My underlying question here is: What is depth?

I know depth is supposedly the number of half-moves or plies from the starting position that it has calculated, in at least one line. But I feel this explanation is not congruent with the result you're seeing here:

  1. I'd expect mate in 7 to be found at depth 14, but I understand it didn't search every line so okay it found it when it had already searched somewhere to depth 21. So far so good.
  2. But, now it finds M13, or mate in 25/26 ply, at depth 21, where it should be at at least depth 25. How?
  3. Furthermore, the depth keeps increasing after finding mate in 13 (ply 26). Why would it keep searching in sequences that are longer than the mate it already found? All subsequent analyses should stay below 26 ply right?

enter image description here

  • 1
    Please could you add the FEN of the position in plain text?
    – Rosie F
    Nov 7, 2021 at 11:27
  • 3
    The reason why the computer doesn't find the mate at depth 14 is because of pruning; it will not search all possible variatons 14 plies deep, but only look at the most "reasonable" ones according to its algorithm. As to why it finds the mate at depth 35 I guess it has to do with the computer increasing its depth by one step for each iteration of the algorithm, and it needs 35 such iterations before it actually finds the quickest mate. Since I'm no expert I'm waiting for someone who knows more about this to give a complete answer.
    – Scounged
    Nov 7, 2021 at 22:42
  • The short answer is that depth is an implementation detail
    – Sopel
    Nov 8, 2021 at 21:07

2 Answers 2


StockFish at its core uses alpha-beta pruning, as explained in this post. Alpha-beta pruning by itself always gives a correct move according to perfect play, assuming the final position evaluation heuristics are correct. However, SF uses not only alpha-beta pruning, but also many other pruning heuristics that may not be correct unlike alpha-beta pruning, but will greatly increase the final depth that the search can reach. That final depth is what SF means by "depth 35". It does not mean that SF searched every line to depth 35, because it would prune off the vast majority of lines. So if those pruning heuristics are incorrect, then SF may prune off the branch with the depth-7 forced checkmate sequence at lower final search depth.

In particular, the default setting of SF is not to find the fastest checkmate sequences alone but to find the best move in general, because it is much more computationally expensive to prove a checkmate sequence. Whenever SF says #k, it means it searched all the branches necessary to prove that a checkmate can be guaranteed in ≤k moves. But since SF is (wisely) designed not to spend all its time searching for the fastest checkmate sequence, it sometimes fails to see the optimal line because it checked other lines that looked more promising according to the sometimes incorrect heuristics.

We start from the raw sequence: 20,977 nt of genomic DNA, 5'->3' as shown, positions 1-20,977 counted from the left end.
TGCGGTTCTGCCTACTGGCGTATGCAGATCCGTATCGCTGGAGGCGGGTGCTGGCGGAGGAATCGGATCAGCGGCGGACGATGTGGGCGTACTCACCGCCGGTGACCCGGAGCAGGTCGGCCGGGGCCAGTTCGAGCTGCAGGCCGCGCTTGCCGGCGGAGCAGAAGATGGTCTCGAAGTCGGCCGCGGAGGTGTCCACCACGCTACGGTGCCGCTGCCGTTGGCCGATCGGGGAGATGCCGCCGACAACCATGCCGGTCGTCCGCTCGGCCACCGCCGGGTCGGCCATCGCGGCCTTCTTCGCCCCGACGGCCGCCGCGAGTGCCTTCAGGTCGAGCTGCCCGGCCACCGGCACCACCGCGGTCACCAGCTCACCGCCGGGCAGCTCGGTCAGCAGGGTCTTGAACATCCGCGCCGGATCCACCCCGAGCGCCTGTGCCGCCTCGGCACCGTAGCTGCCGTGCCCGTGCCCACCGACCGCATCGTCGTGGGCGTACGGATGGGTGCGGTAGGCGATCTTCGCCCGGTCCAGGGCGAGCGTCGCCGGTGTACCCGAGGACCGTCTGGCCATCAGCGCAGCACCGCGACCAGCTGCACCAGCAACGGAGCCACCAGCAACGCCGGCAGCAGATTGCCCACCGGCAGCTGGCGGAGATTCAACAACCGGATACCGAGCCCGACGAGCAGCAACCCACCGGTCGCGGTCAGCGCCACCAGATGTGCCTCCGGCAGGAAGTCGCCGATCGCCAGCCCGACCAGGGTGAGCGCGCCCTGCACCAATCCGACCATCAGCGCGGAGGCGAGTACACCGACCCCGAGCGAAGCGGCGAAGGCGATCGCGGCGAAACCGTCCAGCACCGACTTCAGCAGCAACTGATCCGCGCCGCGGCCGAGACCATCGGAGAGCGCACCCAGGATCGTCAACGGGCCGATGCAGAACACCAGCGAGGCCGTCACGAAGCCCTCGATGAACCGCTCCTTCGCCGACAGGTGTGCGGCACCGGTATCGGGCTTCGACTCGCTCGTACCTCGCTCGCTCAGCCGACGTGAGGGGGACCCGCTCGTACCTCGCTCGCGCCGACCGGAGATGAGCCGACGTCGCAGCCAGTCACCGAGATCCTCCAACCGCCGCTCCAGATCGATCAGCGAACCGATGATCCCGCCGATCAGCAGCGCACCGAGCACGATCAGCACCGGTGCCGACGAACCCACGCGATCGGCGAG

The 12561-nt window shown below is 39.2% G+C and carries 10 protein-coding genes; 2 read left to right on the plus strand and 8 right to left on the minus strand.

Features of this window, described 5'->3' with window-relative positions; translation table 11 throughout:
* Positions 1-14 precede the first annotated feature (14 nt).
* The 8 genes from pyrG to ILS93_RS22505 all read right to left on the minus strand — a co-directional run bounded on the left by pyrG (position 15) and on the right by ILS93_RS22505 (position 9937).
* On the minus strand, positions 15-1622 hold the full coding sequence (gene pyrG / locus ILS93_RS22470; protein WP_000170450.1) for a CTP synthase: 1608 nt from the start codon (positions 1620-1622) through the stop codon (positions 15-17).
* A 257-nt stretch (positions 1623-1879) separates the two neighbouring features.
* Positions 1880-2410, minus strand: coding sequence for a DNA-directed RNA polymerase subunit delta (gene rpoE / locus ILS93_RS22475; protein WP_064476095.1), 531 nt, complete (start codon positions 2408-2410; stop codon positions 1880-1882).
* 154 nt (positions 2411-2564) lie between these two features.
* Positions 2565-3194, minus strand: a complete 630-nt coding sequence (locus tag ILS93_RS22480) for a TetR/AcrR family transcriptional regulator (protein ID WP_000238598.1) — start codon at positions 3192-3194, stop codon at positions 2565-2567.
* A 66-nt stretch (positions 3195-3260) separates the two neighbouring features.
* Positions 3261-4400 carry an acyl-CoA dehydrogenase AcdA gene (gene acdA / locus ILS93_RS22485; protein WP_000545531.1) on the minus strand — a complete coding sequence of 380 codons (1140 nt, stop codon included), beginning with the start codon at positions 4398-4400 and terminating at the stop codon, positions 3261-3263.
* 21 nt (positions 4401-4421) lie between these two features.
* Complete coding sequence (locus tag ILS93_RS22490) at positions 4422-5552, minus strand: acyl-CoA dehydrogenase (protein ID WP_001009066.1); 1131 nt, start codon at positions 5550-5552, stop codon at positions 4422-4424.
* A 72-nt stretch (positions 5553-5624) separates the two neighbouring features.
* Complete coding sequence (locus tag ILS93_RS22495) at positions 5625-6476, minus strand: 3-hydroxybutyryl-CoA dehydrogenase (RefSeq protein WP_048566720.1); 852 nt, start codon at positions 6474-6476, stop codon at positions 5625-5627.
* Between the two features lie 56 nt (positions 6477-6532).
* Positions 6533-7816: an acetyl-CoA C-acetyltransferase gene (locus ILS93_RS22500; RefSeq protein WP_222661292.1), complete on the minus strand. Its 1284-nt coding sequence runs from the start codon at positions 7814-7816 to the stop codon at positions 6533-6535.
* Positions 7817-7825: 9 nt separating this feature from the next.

That said, I don't know why you say it needed depth 35. Lichess analysis clearly shows that it already found the #7 in the default depth-20 search.

  • Aah, I hadn't considered the additional computation needed to prove something is a checkmate sequence. So the Bf1, Qb2+ sequence is very strong but it later proved that with Bb3, Nxh3+ mate was also inescapable and faster. My feeling remains that depth doesn't not mean what one would think it does.
    – Herman
    Oct 31, 2022 at 19:00

Because it is not thinking to depth 35 for all moves. These newer engines have multiple levels of thinking. When it says level 35, that means the level of deep thinking. It may only be thinking of 1 or 2 lines to ply 35. Then it works backwards in the tree to look for better moves at an earlier ply. Probably at depth 35 it found a theme which it could used earlier in the tree but had rejected at an earlier depth. Ultimately, when it says depth 35, it is really at that depth anyway. It uses 2 numbers like 24/35. That means that it is thinking of moves at ply 24 but it extends the lines of thinking to ply 35 to calculate the evaluation better. Still, it can only accept so many moves up to ply 24 in order to solve in a reasonable time so it has to sometimes backtrack later when it learns of a new move. For example, there could be a deflection involved. Deflections are not moves the engines normally consider. However, smart engines will discover the deflection later as it serves a purpose to prevent some later move from happening. It then works backwards to find the deflection. This is effectively how humans find deflections, also.

Your Answer

By clicking “Post Your Answer”, you agree to our terms of service and acknowledge that you have read and understand our privacy policy and code of conduct.

Not the answer you're looking for? Browse other questions tagged or ask your own question.